Envoy as an API Gateway: Part II


Envoy proxy


Outcome

In this part we’re going to build Envoy container with all necessary information for transcodging inside.

What is Envoy proxy?

Evnoy proxy is a open source edge and service proxy (whatever that means). It has a lot of interesting features, but we’re interested in its gRPC support, and gRPC-transcodging in particular. Actually, Envoy proxy is has two opposite transcoders:

  • HTTP-to-gRPC: it accepts HTTP requests and converts it into gRPC ones.
  • And vice versa, gRPC-to-HTTP: it accepts gRPC requests and converts it into HTTP.

We will be discussing the first scenario, accept HTTP requests and call gRPC service, as per our schema.

To be able to use proxy for transcodging, we need several things:

  • Protobuf descriptor set which provides all necessary information about our gRPC server.
  • Envoy configuration file
  • Bazel BUILD files.

What is the protobuf descriptor set?

Descriptor set in fact is a binary representation of gRPC service, and can be easily parsed. Envoy uses this representation to map HTTP requests onto gRPC methods. Such descriptors can be generated by adding --descriptor_set_out option to protoc call or in our case, by using proto_descriptor_set target.

The output if the target is a file with information about service-one.proto and all its imports. The file later will be added to Evnoy container (see BUILD file section below)

Configuration: envoy.yaml

This is a complete Envoy configuration for transcodging.

admin:
  access_log_path: /dev/stdout
  address:
    socket_address: { address: 0.0.0.0, port_value: 8081 }

static_resources:
  listeners:
    - name: grpc-listener
      address:
        socket_address: { address: 0.0.0.0, port_value: 8080 }

      filter_chains:
        - filters:

            - name: envoy.filters.network.http_connection_manager
              typed_config:
                "@type": type.googleapis.com/envoy.extensions.filters.network.http_connection_manager.v3.HttpConnectionManager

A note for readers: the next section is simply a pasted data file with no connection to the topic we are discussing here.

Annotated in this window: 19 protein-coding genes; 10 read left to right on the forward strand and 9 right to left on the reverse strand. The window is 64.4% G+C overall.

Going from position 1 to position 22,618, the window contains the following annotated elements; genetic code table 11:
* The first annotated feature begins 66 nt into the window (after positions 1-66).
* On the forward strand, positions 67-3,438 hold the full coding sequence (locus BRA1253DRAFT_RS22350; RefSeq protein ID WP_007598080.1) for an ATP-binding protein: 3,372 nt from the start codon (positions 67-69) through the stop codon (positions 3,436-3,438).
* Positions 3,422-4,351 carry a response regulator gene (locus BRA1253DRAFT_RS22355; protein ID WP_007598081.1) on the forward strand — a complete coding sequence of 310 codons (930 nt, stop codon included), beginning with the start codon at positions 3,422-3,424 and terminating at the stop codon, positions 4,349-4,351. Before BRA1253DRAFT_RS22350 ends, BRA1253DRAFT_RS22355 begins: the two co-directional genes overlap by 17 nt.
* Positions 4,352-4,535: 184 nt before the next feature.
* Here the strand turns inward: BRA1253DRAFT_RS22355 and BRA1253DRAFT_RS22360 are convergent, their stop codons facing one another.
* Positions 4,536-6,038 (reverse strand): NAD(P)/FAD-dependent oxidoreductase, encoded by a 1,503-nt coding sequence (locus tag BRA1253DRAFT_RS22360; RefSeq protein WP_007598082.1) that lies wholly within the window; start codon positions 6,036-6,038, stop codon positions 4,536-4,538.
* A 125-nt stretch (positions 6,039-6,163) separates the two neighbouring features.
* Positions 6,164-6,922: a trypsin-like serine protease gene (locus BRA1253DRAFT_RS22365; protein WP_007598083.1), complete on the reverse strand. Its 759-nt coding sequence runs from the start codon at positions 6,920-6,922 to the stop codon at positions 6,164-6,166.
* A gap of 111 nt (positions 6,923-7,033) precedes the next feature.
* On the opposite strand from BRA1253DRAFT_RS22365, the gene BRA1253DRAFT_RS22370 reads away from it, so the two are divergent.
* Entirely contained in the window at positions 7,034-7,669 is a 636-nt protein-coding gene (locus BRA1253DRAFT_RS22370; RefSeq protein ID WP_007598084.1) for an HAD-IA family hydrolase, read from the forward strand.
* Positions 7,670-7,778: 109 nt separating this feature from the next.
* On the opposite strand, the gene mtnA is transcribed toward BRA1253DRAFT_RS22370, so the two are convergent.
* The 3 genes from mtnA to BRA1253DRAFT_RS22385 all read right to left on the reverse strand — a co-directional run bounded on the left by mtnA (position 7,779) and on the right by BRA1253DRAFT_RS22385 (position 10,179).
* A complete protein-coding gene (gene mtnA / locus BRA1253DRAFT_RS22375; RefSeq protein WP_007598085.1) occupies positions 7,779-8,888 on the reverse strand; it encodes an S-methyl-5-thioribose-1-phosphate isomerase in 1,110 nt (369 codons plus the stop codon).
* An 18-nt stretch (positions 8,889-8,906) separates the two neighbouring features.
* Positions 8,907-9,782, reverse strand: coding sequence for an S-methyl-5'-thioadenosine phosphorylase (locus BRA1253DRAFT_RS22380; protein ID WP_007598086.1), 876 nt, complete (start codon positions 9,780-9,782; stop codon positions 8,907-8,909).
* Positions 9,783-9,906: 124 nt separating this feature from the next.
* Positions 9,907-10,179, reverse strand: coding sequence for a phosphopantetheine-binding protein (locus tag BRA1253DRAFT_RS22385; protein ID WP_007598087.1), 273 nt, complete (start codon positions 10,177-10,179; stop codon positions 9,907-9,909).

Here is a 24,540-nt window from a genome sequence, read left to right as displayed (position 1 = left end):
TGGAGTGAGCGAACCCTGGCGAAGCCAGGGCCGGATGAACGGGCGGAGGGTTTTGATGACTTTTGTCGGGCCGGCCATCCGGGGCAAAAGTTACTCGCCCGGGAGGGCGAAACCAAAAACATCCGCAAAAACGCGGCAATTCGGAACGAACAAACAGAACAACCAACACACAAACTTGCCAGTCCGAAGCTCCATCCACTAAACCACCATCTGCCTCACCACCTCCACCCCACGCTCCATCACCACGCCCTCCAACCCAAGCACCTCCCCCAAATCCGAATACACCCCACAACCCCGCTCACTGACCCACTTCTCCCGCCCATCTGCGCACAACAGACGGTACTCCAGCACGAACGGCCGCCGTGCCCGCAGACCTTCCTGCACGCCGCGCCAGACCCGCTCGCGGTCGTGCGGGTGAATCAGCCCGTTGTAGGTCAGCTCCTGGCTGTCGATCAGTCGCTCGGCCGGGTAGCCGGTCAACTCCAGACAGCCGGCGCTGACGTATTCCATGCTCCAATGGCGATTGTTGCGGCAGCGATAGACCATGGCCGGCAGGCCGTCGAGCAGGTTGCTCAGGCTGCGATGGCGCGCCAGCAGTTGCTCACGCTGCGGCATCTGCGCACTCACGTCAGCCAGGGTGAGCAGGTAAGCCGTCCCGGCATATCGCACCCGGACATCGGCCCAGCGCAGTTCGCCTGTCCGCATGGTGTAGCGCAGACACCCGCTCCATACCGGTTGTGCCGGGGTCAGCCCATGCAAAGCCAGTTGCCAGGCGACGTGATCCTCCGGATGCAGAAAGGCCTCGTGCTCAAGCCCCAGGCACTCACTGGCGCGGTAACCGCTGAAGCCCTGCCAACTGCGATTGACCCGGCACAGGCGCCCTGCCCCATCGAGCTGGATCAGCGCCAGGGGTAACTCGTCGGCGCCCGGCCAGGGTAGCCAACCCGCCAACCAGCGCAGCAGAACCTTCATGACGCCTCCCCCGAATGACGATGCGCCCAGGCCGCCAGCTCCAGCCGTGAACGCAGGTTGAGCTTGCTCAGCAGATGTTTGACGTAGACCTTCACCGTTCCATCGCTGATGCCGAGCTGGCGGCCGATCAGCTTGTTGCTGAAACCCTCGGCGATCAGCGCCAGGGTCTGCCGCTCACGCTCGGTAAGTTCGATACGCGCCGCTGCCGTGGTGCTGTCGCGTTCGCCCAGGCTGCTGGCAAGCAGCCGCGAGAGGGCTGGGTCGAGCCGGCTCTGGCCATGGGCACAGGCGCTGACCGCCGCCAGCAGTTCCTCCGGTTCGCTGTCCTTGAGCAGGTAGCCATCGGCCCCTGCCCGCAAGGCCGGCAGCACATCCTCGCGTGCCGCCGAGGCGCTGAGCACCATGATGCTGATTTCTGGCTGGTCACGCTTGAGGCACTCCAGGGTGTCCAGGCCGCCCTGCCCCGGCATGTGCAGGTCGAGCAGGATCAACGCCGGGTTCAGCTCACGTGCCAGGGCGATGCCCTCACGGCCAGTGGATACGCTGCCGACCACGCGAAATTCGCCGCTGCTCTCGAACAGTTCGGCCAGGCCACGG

stat_prefix: grpc_json
                codec_type: AUTO
                access_log:
                  typed_config:
                    "@type": type.googleapis.com/envoy.extensions.access_loggers.file.v3.FileAccessLog
                    path: /dev/stdout
                route_config:
                  name: local_route
                  virtual_hosts:
                    - name: local_service
                      domains: ["*"]
                      routes:
                        - match: { prefix: "/svc.ServiceOne/", grpc: {} }
                          route: { cluster: service-one, timeout: { seconds: 60 } }

                http_filters:

                  - name: envoy.filters.http.grpc_json_transcoder
                    typed_config:
                      "@type": type.googleapis.com/envoy.extensions.filters.http.grpc_json_transcoder.v3.GrpcJsonTranscoder
                      proto_descriptor: "/service_one_descriptor_set.pb"
                      services: ["svc.ServiceOne"]
                      match_incoming_request_route: false
                      ignore_unknown_query_parameters: true
                      auto_mapping: false
                      convert_grpc_status: true
                      print_options:
                        add_whitespace: true
                        always_print_primitive_fields: true
                        always_print_enums_as_ints: false
                        preserve_proto_field_names: true

                  - name: envoy.filters.http.router
                    typed_config: {}

  clusters:

    - name: service-one
      connect_timeout: 1.25s
      type: logical_dns
      lb_policy: round_robin
      dns_lookup_family: V4_ONLY
      http2_protocol_options: {}
      load_assignment:
        cluster_name: service-one
        endpoints:
          - lb_endpoints:
              - endpoint:
                  address:
                    socket_address:
                      address: service-one.%{namespace}.svc.cluster.local
                          port_value: 5000

It’s pretty long, so let’s split it into chunks.

Envoy admin interface

Docs

admin:
  access_log_path: /dev/stdout
  address:
    socket_address: { address: 0.0.0.0, port_value: 8081 }

It’s an optional part enables admin interface on port 8081. It allows you to check all set config values are correct, verify cluster and services and get other runtime information.

Static configuration